Admin Alert: CBU Product License Keys Can and Will Suddenly Expire
May 19, 2010 Joe Hertvik
One of my Power i Capacity BackUp (CBU) systems hit the wall last week. All of a sudden, none of our administrators could start a PC5250 green-screen session on the CBU. Each time they clicked on a PC5250 session icon, the user received an obscure CWBLM0020 error and they couldn’t get to the system. Here’s what happened and how it can affect any shop with an i/OS CBU system.
When one of our administrators went to start a PC5250 session on our CBU, the session refused to start and she received the following error.
CWBLM0020 - Failure--Licensing Failure When Connecting with ISeries Access for Windows.
We investigated whether it was a local problem with her machine by starting a PC5250 session from other computers. No luck. Each machine and session displayed the same CWBLM0020 error, which meant that there was something wrong with our CBU configuration rather than with the admin’s PC setup.
We then found that I could start a CBU green-screen session through one of the following two methods.
This strongly suggested there was a problem with our iSeries Access for Windows setup on the CBU. After signing on to the problem machine, we found this message in the QSYSOPR message queue.
CPFE973 - Expiration date 04/24/10 was reached
The message help text explained that IBM licensed program product (LPP) 5722XW1, feature code 5101, had an expired license. This explained why we couldn’t start a PC5250 session. Before we called tech support, I wanted to see if any other IBM LPPs besides iSeries Access for Windows had expired. So I ran the following Display Log command (DSPLOG) to search for system messages about other LPPs whose product license key had expired.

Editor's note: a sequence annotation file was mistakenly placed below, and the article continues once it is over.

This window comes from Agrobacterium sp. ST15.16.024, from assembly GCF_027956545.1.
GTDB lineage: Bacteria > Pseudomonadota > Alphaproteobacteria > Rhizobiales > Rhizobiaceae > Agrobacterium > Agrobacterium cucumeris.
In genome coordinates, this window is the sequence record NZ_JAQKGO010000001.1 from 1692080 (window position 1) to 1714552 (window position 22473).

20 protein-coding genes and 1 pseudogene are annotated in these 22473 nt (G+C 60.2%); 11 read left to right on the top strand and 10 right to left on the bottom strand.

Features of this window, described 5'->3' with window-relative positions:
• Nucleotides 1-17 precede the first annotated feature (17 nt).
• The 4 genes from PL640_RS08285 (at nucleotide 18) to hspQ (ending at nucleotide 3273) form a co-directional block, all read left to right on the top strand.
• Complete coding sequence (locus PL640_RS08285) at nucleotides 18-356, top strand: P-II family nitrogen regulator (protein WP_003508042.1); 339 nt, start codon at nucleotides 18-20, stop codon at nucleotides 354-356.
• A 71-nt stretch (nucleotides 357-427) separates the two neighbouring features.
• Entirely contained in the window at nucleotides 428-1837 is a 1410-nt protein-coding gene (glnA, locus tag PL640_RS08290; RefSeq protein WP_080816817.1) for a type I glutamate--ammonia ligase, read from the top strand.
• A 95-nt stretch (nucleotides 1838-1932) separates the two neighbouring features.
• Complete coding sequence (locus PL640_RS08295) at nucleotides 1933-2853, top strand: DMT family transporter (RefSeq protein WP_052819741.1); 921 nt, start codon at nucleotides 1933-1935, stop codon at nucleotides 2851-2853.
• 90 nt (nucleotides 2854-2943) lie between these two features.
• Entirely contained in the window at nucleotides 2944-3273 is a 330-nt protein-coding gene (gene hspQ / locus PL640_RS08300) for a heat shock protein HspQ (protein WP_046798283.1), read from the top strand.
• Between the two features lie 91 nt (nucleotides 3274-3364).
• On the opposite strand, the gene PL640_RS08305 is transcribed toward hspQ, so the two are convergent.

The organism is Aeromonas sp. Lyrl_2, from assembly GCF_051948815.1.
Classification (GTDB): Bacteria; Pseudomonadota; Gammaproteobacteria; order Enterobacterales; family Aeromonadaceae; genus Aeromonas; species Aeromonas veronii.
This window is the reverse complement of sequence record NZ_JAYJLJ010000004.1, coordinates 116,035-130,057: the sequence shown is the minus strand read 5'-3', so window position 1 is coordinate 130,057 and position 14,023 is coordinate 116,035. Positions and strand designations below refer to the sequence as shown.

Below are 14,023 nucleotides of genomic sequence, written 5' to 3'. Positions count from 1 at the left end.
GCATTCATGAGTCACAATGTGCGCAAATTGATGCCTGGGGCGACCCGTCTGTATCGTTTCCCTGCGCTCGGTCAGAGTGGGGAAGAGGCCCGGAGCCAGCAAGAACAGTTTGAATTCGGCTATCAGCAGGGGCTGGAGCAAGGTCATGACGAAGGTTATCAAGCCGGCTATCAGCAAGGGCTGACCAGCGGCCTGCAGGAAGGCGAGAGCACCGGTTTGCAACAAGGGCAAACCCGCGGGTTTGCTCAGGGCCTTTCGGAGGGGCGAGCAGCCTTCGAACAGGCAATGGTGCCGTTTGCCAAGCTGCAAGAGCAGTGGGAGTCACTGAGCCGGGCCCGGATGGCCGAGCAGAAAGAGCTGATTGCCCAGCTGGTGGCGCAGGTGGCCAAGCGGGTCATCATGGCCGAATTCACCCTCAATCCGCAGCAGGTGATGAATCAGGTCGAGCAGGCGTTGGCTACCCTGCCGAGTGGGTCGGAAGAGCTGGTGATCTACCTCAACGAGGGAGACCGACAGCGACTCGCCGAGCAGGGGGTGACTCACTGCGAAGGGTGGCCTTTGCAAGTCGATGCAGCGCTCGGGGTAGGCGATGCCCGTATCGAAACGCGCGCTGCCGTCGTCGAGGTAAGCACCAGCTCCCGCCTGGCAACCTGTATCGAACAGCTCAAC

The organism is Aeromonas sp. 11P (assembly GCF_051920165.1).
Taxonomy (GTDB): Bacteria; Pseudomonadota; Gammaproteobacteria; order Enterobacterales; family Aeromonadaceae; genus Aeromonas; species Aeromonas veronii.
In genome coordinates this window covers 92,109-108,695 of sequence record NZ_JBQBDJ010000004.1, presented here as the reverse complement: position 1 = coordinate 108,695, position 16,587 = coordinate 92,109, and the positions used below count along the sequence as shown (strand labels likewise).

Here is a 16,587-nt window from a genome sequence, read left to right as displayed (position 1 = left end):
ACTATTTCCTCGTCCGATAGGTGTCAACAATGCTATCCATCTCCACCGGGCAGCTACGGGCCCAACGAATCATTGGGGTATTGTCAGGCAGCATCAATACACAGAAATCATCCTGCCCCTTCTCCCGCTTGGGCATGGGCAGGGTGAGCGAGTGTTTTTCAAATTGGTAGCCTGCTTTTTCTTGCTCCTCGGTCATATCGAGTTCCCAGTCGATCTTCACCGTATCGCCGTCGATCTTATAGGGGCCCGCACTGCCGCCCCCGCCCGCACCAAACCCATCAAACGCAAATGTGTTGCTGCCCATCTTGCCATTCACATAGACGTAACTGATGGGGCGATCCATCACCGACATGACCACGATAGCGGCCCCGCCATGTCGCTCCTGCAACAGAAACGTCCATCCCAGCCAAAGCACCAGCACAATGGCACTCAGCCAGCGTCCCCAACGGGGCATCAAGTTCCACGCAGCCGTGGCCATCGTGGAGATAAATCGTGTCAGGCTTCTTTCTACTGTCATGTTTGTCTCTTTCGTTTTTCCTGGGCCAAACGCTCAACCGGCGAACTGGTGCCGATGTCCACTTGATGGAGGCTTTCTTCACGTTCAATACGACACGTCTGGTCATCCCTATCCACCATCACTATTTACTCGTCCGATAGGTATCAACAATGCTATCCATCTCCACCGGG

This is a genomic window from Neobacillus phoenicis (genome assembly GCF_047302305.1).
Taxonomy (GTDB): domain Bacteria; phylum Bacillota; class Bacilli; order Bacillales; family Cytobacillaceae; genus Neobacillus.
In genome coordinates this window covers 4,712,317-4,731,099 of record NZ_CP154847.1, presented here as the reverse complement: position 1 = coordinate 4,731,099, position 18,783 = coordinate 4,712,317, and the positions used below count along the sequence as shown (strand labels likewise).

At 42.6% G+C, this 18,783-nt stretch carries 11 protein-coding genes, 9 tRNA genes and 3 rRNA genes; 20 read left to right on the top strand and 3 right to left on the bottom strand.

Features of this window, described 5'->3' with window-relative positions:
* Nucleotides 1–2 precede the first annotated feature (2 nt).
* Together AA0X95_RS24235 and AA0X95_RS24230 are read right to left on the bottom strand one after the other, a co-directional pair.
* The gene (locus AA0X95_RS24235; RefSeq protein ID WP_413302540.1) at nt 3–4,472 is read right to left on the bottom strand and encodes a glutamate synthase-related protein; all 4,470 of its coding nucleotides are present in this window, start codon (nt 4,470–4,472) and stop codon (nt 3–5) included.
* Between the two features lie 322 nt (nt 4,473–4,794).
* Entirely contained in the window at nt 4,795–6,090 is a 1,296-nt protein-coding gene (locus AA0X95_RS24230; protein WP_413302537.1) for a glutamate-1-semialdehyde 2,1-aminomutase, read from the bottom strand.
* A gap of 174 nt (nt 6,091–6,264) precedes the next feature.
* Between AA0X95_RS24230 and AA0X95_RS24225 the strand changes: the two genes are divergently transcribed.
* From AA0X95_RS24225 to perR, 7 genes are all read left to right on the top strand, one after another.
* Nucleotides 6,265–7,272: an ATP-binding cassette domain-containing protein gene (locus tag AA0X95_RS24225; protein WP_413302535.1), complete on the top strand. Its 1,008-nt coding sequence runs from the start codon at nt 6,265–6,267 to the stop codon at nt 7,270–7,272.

DSPLOG PERIOD((*AVAIL *BEGIN)) MSGID(CPFE973)
And sure enough, the following IBM license program product keys had also expired suddenly. Moreover, each product had expired on the same day.
5722SS1, product option 5114 - PSF Any Speed Printer Support 5722QU1, product option 5050 - Query for iSeries 5722WDS, product option 5050 - WDS for iSeries 5722XW1, product option 5101 - iSeries Access Option 1
Clearly something was going on here.
What Happened and Why It Can Happen To You
Armed with this knowledge, we contacted our business partner. He told us that IBM policy requires that backup licensed programs expire every two years and that we had to get new keys. This fit our symptoms since we activated this CBU in April of 2008 and the keys had expired on April 24, 2010. Getting the new keys is a no charge administrative function with IBM that our business partner performed for us. After we installed the new keys, our LPPs started working again and we were once again able to start PC5250 green-screen sessions with the CBU.